I don’t think it’s possible to be an honest politician in Russia without being a believer. I might not say the same against atheists in other countries, but in Russia at least the whole edifice of politics seems cynically corrupt enough that you have to have faith in a transcendent cause to play the game straight. Any practical measure of progress will likely drive you to despair.

    • #1
  2. Saint Augustine Member
    Saint Augustine
    @SaintAugustine

    Hartmann von Aue:

    Translation note: The German word „Gerechtigkeit“ can be translated both as „righteousness“ and „justice“. Since Navalny is using a Biblical register in his rhetoric here, I opted for the former.

    I think that works for the Greek dikaiosuneh/δικαιοσύνη and the Latin justitia/iustitia as well. Also the Chinese yi6/yi/义/義.

    If only I knew Hebrew.

    • #2
  3. Gary McVey Contributor
    Gary McVey
    @GaryMcVey

    In the Eighties and Nineties I traveled to Germany quite a number of times, often also as an outward/homeward transit point to points farther east. I was almost always impressed with the quality of Germany’s press coverage of the Communist world, whether I agreed with it or not, whether the publisher was left or right. This continued into the internet era. I don’t speak German beyond the most primitive schoolboy lessons, so I was grateful for the generous English translations that the various media groups provided.

    Now, with the basics of communication made accessible and all but free, we have more possibilities than ever to read these perspectives, but less motivation. It takes a knowledgeable person on the scene like Hartmann to notice the meaningful moments in the press and bring it to Ricochet, for which I thank him!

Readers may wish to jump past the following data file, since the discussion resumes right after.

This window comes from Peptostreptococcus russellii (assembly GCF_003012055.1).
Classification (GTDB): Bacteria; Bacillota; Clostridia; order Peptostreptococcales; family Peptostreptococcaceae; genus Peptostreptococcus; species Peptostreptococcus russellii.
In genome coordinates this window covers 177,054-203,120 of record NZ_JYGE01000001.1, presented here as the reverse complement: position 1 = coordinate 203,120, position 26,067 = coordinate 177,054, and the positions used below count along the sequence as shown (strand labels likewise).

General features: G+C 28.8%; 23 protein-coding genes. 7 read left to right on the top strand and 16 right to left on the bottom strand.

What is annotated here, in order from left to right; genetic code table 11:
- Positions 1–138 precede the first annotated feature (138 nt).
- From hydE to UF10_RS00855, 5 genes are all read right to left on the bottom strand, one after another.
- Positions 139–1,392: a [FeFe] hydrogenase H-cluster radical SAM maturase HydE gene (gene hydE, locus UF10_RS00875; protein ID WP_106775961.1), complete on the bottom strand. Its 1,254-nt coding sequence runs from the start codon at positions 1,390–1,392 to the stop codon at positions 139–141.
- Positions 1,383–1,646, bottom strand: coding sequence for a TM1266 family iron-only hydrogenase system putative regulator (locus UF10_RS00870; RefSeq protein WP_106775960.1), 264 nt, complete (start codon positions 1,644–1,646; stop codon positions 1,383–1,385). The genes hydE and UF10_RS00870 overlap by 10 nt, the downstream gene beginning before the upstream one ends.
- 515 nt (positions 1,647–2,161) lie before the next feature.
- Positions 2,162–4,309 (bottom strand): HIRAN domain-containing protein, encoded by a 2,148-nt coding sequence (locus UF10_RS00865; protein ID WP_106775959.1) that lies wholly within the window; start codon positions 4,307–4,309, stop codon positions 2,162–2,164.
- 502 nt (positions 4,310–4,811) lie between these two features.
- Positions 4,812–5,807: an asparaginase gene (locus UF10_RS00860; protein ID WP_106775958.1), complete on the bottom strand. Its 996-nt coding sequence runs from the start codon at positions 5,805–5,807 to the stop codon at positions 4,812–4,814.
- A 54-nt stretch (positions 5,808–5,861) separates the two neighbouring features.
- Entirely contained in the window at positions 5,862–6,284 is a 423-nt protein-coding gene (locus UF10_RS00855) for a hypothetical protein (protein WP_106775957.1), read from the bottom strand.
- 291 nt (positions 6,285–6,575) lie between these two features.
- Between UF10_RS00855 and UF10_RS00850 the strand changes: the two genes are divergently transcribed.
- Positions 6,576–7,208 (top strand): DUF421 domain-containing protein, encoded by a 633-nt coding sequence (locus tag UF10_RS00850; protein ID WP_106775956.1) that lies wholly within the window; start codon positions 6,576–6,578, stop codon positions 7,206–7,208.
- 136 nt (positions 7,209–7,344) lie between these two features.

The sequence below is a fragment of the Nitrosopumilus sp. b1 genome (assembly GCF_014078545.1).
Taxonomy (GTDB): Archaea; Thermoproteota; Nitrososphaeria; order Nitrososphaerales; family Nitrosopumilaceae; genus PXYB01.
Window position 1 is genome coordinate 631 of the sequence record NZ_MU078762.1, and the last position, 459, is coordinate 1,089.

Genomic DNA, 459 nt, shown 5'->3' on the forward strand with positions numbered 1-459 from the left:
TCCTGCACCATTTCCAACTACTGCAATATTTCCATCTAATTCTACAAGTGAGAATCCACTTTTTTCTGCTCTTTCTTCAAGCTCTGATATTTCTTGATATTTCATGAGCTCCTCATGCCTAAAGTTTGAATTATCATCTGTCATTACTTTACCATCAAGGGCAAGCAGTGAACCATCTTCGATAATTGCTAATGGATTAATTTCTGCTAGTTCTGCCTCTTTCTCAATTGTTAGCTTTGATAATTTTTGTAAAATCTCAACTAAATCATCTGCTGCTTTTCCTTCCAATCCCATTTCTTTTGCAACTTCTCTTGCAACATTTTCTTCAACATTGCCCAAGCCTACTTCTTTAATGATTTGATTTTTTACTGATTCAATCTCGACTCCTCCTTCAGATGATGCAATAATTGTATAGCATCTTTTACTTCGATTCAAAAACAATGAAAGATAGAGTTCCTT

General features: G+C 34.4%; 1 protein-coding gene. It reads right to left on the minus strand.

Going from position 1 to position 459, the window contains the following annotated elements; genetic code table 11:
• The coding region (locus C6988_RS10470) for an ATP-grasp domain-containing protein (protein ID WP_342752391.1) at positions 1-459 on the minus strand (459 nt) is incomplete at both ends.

• #3
  4. MarciN Member
    MarciN
    @MarciN

    That’s a powerful speech. 

    Tyrants fear free speech more than anything else. The internet must drive them crazy. :-) 

    Christians and Jews will lose a lot of battles but they will never lose the war. :-)

    • #4
  5. Hang On Member
    Hang On
    @HangOn

    This post has totally changed my mind about Navalny. Because he had been close to Putin, I viewed his struggle with Putin as being little more who gets the graft and was rather indifferent. This is a game-changer. It’s not that I was in favor of political murder, but that is how the game has been played for centuries in Russia. I had wondered if it would have been any different if Putin and Navalny were reversed.

    While Putin is far from perfect, he’s better than anything Russia has had for centuries. There is actually far more free speech now in Russia than there has been in a very long time, certainly since tsarist times. Can you imagine this speech being allowed before a court in communist times? Impossible. And for such a speech to be published at all? Those who are comparing Russia now with what it was like in communist times don’t have a clue. But that doesn’t mean it is free speech either. Especially if it is directed at an internal audience. 

    There is hope for Russia.

    • #5
  6. Hang On Member
    Hang On
    @HangOn

    Gary McVey (View Comment):

    In the Eighties and Nineties I traveled to Germany quite a number of times, often also as an outward/homeward transit point to points farther east. I was almost always impressed with the quality of Germany’s press coverage of the Communist world, whether I agreed with it or not, whether the publisher was left or right. This continued into the internet era. I don’t speak German beyond the most primitive schoolboy lessons, so I was grateful for the generous English translations that the various media groups provided.